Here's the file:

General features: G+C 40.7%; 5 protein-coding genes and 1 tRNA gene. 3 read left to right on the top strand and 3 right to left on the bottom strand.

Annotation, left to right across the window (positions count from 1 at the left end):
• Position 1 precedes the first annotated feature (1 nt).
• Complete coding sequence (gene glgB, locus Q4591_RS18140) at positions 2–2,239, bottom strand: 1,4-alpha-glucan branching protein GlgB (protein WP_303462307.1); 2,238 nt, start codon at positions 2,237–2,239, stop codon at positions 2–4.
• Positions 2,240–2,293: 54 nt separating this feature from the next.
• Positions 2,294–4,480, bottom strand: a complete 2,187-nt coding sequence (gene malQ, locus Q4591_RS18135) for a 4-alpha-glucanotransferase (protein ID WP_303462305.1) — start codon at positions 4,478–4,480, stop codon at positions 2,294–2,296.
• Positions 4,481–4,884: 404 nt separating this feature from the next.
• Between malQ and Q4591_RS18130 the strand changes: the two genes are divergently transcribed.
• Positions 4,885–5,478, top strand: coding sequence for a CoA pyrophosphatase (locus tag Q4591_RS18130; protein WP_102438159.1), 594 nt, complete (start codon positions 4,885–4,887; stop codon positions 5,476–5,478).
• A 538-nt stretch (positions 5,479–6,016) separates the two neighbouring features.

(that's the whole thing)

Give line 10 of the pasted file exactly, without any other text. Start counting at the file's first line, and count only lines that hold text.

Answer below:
• A 538-nt stretch (positions 5,479–6,016) separates the two neighbouring features.